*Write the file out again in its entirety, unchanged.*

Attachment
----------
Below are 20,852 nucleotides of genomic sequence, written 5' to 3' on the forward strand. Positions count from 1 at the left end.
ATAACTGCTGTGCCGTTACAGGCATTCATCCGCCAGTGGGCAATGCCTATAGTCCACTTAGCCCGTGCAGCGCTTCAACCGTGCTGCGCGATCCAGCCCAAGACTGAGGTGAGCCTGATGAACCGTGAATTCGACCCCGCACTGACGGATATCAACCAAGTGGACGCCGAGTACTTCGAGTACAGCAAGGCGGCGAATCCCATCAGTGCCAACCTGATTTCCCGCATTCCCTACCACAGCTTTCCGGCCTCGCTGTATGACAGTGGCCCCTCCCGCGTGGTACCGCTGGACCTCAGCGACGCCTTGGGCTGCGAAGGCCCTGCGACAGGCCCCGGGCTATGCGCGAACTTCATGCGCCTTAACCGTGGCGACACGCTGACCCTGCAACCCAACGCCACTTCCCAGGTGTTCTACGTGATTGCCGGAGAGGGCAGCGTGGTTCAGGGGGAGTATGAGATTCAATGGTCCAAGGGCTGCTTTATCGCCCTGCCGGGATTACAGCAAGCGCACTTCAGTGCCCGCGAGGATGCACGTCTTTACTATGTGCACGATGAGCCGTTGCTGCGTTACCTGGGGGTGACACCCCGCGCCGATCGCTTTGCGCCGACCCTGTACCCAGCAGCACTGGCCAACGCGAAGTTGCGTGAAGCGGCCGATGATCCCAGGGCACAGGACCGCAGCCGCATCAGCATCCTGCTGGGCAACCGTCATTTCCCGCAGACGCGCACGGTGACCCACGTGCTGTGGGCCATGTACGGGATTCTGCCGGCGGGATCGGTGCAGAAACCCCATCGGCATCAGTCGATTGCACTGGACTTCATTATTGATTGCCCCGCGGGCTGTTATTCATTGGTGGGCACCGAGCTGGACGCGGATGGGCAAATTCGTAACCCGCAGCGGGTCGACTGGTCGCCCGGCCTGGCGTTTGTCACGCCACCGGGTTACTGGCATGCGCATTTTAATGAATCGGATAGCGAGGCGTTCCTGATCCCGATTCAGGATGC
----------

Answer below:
Below are 20,852 nucleotides of genomic sequence, written 5' to 3' on the forward strand. Positions count from 1 at the left end.
ATAACTGCTGTGCCGTTACAGGCATTCATCCGCCAGTGGGCAATGCCTATAGTCCACTTAGCCCGTGCAGCGCTTCAACCGTGCTGCGCGATCCAGCCCAAGACTGAGGTGAGCCTGATGAACCGTGAATTCGACCCCGCACTGACGGATATCAACCAAGTGGACGCCGAGTACTTCGAGTACAGCAAGGCGGCGAATCCCATCAGTGCCAACCTGATTTCCCGCATTCCCTACCACAGCTTTCCGGCCTCGCTGTATGACAGTGGCCCCTCCCGCGTGGTACCGCTGGACCTCAGCGACGCCTTGGGCTGCGAAGGCCCTGCGACAGGCCCCGGGCTATGCGCGAACTTCATGCGCCTTAACCGTGGCGACACGCTGACCCTGCAACCCAACGCCACTTCCCAGGTGTTCTACGTGATTGCCGGAGAGGGCAGCGTGGTTCAGGGGGAGTATGAGATTCAATGGTCCAAGGGCTGCTTTATCGCCCTGCCGGGATTACAGCAAGCGCACTTCAGTGCCCGCGAGGATGCACGTCTTTACTATGTGCACGATGAGCCGTTGCTGCGTTACCTGGGGGTGACACCCCGCGCCGATCGCTTTGCGCCGACCCTGTACCCAGCAGCACTGGCCAACGCGAAGTTGCGTGAAGCGGCCGATGATCCCAGGGCACAGGACCGCAGCCGCATCAGCATCCTGCTGGGCAACCGTCATTTCCCGCAGACGCGCACGGTGACCCACGTGCTGTGGGCCATGTACGGGATTCTGCCGGCGGGATCGGTGCAGAAACCCCATCGGCATCAGTCGATTGCACTGGACTTCATTATTGATTGCCCCGCGGGCTGTTATTCATTGGTGGGCACCGAGCTGGACGCGGATGGGCAAATTCGTAACCCGCAGCGGGTCGACTGGTCGCCCGGCCTGGCGTTTGTCACGCCACCGGGTTACTGGCATGCGCATTTTAATGAATCGGATAGCGAGGCGTTCCTGATCCCGATTCAGGATGC